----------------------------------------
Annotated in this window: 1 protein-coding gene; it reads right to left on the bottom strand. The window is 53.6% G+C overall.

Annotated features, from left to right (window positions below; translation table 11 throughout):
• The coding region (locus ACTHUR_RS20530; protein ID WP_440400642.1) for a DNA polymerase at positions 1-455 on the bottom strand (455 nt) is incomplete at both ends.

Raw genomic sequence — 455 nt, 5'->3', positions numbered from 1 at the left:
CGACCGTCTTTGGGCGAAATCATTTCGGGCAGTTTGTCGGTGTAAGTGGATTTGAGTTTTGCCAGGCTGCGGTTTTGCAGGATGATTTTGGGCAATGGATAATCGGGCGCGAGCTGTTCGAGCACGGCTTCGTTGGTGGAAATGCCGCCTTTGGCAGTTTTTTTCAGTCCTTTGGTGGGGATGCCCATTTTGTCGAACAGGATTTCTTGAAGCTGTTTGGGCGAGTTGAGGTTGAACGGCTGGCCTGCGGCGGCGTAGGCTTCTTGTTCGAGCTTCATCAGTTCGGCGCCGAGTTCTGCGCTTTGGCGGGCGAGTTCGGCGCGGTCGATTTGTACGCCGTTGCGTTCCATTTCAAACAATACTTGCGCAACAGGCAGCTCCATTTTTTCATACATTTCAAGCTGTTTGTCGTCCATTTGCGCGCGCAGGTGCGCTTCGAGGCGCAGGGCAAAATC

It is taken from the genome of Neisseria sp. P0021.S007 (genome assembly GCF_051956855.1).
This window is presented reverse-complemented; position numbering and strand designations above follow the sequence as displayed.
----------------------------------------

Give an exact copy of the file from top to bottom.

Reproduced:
Annotated in this window: 1 protein-coding gene; it reads right to left on the bottom strand. The window is 53.6% G+C overall.

Annotated features, from left to right (window positions below; translation table 11 throughout):
• The coding region (locus ACTHUR_RS20530; protein ID WP_440400642.1) for a DNA polymerase at positions 1-455 on the bottom strand (455 nt) is incomplete at both ends.

Raw genomic sequence — 455 nt, 5'->3', positions numbered from 1 at the left:
CGACCGTCTTTGGGCGAAATCATTTCGGGCAGTTTGTCGGTGTAAGTGGATTTGAGTTTTGCCAGGCTGCGGTTTTGCAGGATGATTTTGGGCAATGGATAATCGGGCGCGAGCTGTTCGAGCACGGCTTCGTTGGTGGAAATGCCGCCTTTGGCAGTTTTTTTCAGTCCTTTGGTGGGGATGCCCATTTTGTCGAACAGGATTTCTTGAAGCTGTTTGGGCGAGTTGAGGTTGAACGGCTGGCCTGCGGCGGCGTAGGCTTCTTGTTCGAGCTTCATCAGTTCGGCGCCGAGTTCTGCGCTTTGGCGGGCGAGTTCGGCGCGGTCGATTTGTACGCCGTTGCGTTCCATTTCAAACAATACTTGCGCAACAGGCAGCTCCATTTTTTCATACATTTCAAGCTGTTTGTCGTCCATTTGCGCGCGCAGGTGCGCTTCGAGGCGCAGGGCAAAATC

It is taken from the genome of Neisseria sp. P0021.S007 (genome assembly GCF_051956855.1).
This window is presented reverse-complemented; position numbering and strand designations above follow the sequence as displayed.